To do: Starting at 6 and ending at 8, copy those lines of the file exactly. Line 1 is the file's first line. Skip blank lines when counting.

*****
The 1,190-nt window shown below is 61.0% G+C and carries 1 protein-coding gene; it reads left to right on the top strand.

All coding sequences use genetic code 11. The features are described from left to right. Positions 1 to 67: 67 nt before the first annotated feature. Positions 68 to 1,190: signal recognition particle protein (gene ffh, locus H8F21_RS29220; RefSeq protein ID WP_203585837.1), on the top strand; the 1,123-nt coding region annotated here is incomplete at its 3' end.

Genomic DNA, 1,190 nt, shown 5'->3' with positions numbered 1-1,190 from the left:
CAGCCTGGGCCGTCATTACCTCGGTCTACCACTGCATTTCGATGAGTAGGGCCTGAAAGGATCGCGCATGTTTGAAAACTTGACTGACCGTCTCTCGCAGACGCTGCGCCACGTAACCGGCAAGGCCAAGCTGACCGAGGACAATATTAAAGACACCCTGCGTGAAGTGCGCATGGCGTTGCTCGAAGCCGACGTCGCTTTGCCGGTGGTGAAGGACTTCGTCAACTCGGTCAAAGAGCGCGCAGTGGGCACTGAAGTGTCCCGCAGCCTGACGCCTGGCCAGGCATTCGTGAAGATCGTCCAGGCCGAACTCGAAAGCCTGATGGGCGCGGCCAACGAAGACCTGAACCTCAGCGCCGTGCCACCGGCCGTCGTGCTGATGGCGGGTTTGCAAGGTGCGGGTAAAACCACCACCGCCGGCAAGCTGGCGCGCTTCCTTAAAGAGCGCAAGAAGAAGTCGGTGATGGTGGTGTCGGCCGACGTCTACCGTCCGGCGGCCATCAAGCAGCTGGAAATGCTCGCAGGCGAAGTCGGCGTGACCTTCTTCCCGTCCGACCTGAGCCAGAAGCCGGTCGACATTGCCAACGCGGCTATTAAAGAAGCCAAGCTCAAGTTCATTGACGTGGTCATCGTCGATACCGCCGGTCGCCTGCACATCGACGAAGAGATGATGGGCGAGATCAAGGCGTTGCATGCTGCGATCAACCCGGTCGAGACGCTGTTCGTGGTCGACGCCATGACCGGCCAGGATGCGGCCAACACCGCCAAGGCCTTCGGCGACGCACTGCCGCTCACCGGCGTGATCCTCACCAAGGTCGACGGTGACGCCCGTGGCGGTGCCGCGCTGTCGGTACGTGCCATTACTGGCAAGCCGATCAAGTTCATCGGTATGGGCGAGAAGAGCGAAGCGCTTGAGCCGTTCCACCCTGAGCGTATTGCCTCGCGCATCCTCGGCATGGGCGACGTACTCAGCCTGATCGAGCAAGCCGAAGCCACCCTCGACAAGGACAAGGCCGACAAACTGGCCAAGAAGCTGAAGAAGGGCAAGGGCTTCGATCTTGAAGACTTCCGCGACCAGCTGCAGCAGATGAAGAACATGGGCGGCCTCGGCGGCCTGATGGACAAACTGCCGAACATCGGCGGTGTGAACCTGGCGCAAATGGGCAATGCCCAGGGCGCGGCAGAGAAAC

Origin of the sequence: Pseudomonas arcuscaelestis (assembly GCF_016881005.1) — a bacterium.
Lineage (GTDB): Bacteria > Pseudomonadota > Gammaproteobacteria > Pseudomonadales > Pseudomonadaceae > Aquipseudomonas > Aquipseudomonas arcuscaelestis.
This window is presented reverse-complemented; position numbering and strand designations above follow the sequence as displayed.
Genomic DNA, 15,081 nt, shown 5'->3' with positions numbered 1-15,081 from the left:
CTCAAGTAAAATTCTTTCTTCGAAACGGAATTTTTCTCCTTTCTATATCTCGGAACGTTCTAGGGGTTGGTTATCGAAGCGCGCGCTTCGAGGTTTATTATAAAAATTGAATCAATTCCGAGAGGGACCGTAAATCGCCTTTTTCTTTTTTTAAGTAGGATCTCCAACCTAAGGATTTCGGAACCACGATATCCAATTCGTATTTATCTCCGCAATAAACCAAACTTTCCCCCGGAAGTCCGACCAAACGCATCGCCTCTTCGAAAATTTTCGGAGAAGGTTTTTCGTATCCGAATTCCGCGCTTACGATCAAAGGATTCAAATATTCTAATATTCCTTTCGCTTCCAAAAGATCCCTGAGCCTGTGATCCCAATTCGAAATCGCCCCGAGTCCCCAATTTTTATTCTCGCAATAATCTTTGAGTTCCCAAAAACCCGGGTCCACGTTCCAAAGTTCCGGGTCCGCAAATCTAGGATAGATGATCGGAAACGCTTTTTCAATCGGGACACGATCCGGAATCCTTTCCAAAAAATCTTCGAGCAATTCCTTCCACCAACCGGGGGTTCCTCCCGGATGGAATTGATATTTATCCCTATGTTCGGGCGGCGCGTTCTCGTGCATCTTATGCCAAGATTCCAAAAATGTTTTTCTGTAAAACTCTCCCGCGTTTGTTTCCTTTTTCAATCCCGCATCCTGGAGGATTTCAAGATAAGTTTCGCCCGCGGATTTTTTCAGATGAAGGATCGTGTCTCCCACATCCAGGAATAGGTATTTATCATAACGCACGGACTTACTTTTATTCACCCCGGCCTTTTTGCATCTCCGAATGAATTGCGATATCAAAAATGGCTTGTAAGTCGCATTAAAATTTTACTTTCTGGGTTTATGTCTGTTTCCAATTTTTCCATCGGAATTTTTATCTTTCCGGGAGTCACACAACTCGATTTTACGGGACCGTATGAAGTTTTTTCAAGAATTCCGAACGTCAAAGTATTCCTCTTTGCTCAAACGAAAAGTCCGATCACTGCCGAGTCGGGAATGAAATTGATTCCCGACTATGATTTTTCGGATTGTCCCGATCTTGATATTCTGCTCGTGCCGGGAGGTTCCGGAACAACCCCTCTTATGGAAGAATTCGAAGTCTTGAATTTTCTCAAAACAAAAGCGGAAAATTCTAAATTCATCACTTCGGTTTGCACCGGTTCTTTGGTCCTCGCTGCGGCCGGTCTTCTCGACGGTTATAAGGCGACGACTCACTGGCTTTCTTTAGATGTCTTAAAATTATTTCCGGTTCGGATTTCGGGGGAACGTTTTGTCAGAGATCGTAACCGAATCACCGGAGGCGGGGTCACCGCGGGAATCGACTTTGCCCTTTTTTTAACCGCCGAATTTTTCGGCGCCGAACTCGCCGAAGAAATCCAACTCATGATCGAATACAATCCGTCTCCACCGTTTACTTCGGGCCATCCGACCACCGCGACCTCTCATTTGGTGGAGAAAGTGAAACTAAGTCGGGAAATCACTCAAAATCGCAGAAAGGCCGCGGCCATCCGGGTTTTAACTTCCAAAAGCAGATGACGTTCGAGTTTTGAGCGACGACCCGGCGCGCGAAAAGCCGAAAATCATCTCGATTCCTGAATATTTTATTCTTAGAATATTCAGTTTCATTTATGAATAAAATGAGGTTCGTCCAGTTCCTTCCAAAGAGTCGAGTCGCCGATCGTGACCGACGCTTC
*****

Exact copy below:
Lineage (GTDB): Bacteria > Pseudomonadota > Gammaproteobacteria > Pseudomonadales > Pseudomonadaceae > Aquipseudomonas > Aquipseudomonas arcuscaelestis.
This window is presented reverse-complemented; position numbering and strand designations above follow the sequence as displayed.
Genomic DNA, 15,081 nt, shown 5'->3' with positions numbered 1-15,081 from the left: